How long should treatments be continued?BMJ 2010; 341 doi: https://doi.org/10.1136/bmj.c4102 (Published 19 August 2010) Cite this as: BMJ 2010;341:c4102
- Jonathan C Craig, senior staff specialist, paediatric nephrology1,
- Angela C Webster, staff specialist, nephrology1,
- Clement Loy, staff specialist, neurology1
To make evidence based decisions, clinicians and patients need to know the answers to three questions about an intervention. Does it do more good than harm? How intense should treatment be? For how long should it be given? In the linked study (doi:10.1136/bmj.c4024), Chen and colleagues tackle the third question by assessing relapse rates after a first episode of psychosis in patients who either continued or discontinued antipsychotic drugs after at least one year of treatment.1
Because of the explosion of randomised controlled trials and systematic reviews of trials in the past 50 years,2 we have high quality evidence on the effects of many interventions. These days, almost all issues of major general and specialist journals will include at least one randomised controlled trial that will provide reasonable certainty about the effects of a treatment. Implicit in the design will be the dose or intensity of the intervention evaluated, which is informed by previous phase I and II studies and may be the subject of specific phase III trials.
In comparison, we know little about how long interventions should be given, both for common acute conditions like respiratory or urinary tract infections,3 4 and for chronic conditions like mental illness, cardiovascular illness, and chronic kidney disease, where patients are exposed to potentially harmful interventions for months, years, or even decades. Trials are rarely designed to evaluate how long people should be treated. Does this matter? Yes. Interventions given for too short a time can result in preventable adverse outcomes, such as relapse or recurrence. If interventions are given for too long then patients are at unnecessary risk of adverse effects and money is wasted.
Chen and colleagues’ randomised trial was unusual in that the research question was treatment duration.1 They randomised patients who had recovered from their first psychosis to maintenance quetiapine or placebo, and they found that the risk of recurrence was 41% (95% confidence interval 29% to 53%) in the quetiapine group compared with 79% (68% to 90%) in the placebo group. The risk of discontinuation because of adverse events was about 10% higher in the quetiapine group (18% v 8%; relative risk 2.29, 0.99 to 5.28) over the next year, however. The trial provides reliable evidence on the benefits and harms of maintenance quetiapine and shows that psychotic relapse can be prevented by prolonged treatment with this drug.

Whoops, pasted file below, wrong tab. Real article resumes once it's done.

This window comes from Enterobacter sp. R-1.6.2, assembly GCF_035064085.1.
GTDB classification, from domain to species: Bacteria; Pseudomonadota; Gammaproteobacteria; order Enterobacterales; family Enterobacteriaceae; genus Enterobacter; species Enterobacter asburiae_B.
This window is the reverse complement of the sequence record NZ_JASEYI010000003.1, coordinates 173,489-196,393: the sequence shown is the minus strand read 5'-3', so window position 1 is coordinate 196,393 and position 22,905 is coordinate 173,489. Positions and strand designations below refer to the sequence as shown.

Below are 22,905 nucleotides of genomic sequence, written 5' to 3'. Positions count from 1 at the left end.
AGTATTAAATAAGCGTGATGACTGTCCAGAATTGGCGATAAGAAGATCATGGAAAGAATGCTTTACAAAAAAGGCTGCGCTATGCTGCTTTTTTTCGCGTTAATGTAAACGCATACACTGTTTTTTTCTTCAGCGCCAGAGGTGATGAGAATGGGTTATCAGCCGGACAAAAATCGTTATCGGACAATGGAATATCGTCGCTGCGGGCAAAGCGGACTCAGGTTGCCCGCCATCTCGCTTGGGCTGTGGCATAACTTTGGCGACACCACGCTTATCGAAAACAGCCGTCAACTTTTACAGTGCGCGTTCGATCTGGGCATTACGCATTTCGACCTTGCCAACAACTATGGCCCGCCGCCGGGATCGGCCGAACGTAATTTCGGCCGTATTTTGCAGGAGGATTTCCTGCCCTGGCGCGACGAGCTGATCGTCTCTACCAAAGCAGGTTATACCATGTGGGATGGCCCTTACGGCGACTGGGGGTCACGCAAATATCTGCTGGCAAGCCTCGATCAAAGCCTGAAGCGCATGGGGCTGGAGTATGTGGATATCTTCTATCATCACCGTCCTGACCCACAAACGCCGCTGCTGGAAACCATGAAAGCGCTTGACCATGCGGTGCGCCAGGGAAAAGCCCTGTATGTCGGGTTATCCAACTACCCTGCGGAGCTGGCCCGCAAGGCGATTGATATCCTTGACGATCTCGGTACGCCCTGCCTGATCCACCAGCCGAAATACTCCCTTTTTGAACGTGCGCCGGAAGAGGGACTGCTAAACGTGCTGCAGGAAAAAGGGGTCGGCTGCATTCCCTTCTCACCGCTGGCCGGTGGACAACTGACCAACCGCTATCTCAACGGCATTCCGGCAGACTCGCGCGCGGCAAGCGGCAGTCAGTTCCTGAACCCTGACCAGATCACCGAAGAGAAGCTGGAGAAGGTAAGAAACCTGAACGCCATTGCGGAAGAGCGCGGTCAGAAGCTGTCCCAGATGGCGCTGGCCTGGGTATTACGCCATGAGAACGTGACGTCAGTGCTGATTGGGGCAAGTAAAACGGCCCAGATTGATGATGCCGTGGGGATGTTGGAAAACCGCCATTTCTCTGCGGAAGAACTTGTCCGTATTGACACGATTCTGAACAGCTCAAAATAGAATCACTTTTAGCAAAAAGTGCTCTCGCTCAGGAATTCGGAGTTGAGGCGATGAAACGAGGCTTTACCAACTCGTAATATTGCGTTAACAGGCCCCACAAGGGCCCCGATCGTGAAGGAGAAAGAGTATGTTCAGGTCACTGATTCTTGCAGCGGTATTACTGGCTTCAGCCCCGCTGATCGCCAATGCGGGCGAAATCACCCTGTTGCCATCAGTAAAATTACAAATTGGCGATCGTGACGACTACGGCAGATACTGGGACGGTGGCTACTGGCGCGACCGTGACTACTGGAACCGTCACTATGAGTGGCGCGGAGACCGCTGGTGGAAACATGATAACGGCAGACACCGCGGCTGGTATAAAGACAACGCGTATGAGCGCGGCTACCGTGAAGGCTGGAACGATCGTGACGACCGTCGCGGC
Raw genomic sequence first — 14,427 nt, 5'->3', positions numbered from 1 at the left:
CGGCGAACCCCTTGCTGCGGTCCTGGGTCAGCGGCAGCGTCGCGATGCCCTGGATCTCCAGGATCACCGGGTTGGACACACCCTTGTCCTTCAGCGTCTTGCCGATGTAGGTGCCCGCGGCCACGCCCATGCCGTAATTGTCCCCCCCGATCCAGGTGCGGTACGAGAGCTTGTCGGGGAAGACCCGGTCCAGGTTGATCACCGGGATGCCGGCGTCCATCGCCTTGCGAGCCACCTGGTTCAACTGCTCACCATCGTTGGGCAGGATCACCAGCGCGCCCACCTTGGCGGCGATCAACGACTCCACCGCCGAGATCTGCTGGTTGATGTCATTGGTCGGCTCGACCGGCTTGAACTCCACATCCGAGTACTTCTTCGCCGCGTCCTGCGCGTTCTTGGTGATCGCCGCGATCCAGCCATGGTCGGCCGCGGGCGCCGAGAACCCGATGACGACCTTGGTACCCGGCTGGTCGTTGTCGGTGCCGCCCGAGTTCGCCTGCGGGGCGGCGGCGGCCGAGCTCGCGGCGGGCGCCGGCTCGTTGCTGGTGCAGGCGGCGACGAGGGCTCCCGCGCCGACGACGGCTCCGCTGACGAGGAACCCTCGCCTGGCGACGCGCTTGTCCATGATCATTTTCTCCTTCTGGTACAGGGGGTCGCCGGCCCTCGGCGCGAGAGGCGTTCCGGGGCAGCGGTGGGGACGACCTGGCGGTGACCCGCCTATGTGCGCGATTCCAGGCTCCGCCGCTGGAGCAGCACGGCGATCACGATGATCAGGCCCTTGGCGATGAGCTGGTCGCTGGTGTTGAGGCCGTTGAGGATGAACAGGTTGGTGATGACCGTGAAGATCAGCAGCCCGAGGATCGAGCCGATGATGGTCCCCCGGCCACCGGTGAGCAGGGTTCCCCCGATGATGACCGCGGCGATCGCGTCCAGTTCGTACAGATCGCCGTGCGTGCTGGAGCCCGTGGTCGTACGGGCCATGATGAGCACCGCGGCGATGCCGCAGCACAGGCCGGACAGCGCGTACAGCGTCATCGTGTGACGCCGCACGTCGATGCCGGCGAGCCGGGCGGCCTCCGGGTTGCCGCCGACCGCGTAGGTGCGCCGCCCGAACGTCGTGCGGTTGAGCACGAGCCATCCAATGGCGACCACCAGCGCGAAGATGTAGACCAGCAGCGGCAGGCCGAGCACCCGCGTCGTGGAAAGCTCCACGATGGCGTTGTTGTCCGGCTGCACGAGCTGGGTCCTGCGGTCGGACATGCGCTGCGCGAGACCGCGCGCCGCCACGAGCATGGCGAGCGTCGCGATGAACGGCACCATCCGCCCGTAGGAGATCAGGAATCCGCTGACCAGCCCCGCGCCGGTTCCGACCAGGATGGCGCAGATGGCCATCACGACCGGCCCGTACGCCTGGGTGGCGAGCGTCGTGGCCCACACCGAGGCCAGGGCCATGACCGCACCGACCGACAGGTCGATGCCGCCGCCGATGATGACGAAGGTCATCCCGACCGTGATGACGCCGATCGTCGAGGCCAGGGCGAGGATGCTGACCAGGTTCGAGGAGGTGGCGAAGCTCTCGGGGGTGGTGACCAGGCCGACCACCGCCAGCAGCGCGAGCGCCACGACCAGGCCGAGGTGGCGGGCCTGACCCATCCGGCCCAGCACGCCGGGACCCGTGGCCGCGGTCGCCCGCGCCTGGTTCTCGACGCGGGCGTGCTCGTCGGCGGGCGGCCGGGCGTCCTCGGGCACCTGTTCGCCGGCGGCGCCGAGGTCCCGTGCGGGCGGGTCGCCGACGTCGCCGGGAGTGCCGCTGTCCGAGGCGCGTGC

How do we make informed decisions about the duration of interventions in the absence of such trials? The table⇓ details a suggested framework for answering questions about the duration of interventions.
Ideally, the effects of a shorter or longer duration can be compared directly, as in Chen and colleagues’ trial.1 Alternatively, the effects of different durations can be inferred from trials that evaluate a single duration of an intervention but display the control adjusted treatment course over time, usually as a survival plot. In Chen and colleagues’ trial the outcomes are similar for the first 60 days of treatment and then diverge over the remaining period of the trial, which suggests many months of treatment are needed. In contrast, in a randomised trial of antibiotics to prevent urinary tract infection in children, most benefit occurs within the first six months of the 12 month randomised exposure period.5 Although trials have not been specifically designed to determine how long women with early breast cancer should be treated with tamoxifen, data provided by the Early Breast Cancer Trialists’ Collaborative Group clearly show improved survival with longer duration of exposure.6 The third, but potentially biased information comes from indirect comparisons across different trials that have evaluated the same intervention but with different treatment durations. For example, a systematic review found that the most cost effective duration for trastuzumab as adjuvant treatment for early breast cancer was uncertain.7